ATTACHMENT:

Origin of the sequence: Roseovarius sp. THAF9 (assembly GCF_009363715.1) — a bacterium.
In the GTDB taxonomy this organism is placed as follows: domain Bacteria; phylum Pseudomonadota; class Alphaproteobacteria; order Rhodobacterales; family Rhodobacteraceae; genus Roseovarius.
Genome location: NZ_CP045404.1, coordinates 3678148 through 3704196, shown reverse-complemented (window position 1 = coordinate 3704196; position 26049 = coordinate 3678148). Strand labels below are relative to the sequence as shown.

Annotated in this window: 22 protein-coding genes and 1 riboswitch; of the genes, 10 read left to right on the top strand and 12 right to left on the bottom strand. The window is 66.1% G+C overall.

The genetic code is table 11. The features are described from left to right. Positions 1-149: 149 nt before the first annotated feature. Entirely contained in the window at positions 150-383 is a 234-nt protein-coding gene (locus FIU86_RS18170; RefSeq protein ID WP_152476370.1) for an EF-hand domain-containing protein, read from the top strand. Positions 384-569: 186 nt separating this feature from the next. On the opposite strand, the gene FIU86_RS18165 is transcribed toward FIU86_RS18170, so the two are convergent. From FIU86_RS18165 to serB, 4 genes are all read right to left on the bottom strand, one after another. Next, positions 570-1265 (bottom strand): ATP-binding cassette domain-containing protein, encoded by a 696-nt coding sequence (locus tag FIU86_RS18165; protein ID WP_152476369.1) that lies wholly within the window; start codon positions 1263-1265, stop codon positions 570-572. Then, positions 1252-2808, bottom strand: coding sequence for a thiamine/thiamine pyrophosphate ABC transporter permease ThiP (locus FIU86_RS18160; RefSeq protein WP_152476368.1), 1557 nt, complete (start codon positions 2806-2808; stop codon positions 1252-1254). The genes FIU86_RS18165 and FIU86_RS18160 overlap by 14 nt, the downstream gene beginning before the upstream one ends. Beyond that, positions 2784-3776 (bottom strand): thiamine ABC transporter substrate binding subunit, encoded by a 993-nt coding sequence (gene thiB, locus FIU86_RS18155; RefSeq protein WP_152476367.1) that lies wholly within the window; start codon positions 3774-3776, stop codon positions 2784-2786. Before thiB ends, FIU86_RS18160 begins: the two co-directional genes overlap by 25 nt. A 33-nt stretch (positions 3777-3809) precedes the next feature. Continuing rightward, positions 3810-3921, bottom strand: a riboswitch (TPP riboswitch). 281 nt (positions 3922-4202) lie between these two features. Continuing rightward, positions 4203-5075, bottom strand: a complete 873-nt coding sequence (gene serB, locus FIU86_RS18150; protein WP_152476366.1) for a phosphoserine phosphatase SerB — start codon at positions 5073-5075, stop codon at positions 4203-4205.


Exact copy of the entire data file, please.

Origin of the sequence: Roseovarius sp. THAF9 (assembly GCF_009363715.1) — a bacterium.
In the GTDB taxonomy this organism is placed as follows: domain Bacteria; phylum Pseudomonadota; class Alphaproteobacteria; order Rhodobacterales; family Rhodobacteraceae; genus Roseovarius.
Genome location: NZ_CP045404.1, coordinates 3678148 through 3704196, shown reverse-complemented (window position 1 = coordinate 3704196; position 26049 = coordinate 3678148). Strand labels below are relative to the sequence as shown.

Annotated in this window: 22 protein-coding genes and 1 riboswitch; of the genes, 10 read left to right on the top strand and 12 right to left on the bottom strand. The window is 66.1% G+C overall.

The genetic code is table 11. The features are described from left to right. Positions 1-149: 149 nt before the first annotated feature. Entirely contained in the window at positions 150-383 is a 234-nt protein-coding gene (locus FIU86_RS18170; RefSeq protein ID WP_152476370.1) for an EF-hand domain-containing protein, read from the top strand. Positions 384-569: 186 nt separating this feature from the next. On the opposite strand, the gene FIU86_RS18165 is transcribed toward FIU86_RS18170, so the two are convergent. From FIU86_RS18165 to serB, 4 genes are all read right to left on the bottom strand, one after another. Next, positions 570-1265 (bottom strand): ATP-binding cassette domain-containing protein, encoded by a 696-nt coding sequence (locus tag FIU86_RS18165; protein ID WP_152476369.1) that lies wholly within the window; start codon positions 1263-1265, stop codon positions 570-572. Then, positions 1252-2808, bottom strand: coding sequence for a thiamine/thiamine pyrophosphate ABC transporter permease ThiP (locus FIU86_RS18160; RefSeq protein WP_152476368.1), 1557 nt, complete (start codon positions 2806-2808; stop codon positions 1252-1254). The genes FIU86_RS18165 and FIU86_RS18160 overlap by 14 nt, the downstream gene beginning before the upstream one ends. Beyond that, positions 2784-3776 (bottom strand): thiamine ABC transporter substrate binding subunit, encoded by a 993-nt coding sequence (gene thiB, locus FIU86_RS18155; RefSeq protein WP_152476367.1) that lies wholly within the window; start codon positions 3774-3776, stop codon positions 2784-2786. Before thiB ends, FIU86_RS18160 begins: the two co-directional genes overlap by 25 nt. A 33-nt stretch (positions 3777-3809) precedes the next feature. Continuing rightward, positions 3810-3921, bottom strand: a riboswitch (TPP riboswitch). 281 nt (positions 3922-4202) lie between these two features. Continuing rightward, positions 4203-5075, bottom strand: a complete 873-nt coding sequence (gene serB, locus FIU86_RS18150; protein WP_152476366.1) for a phosphoserine phosphatase SerB — start codon at positions 5073-5075, stop codon at positions 4203-4205.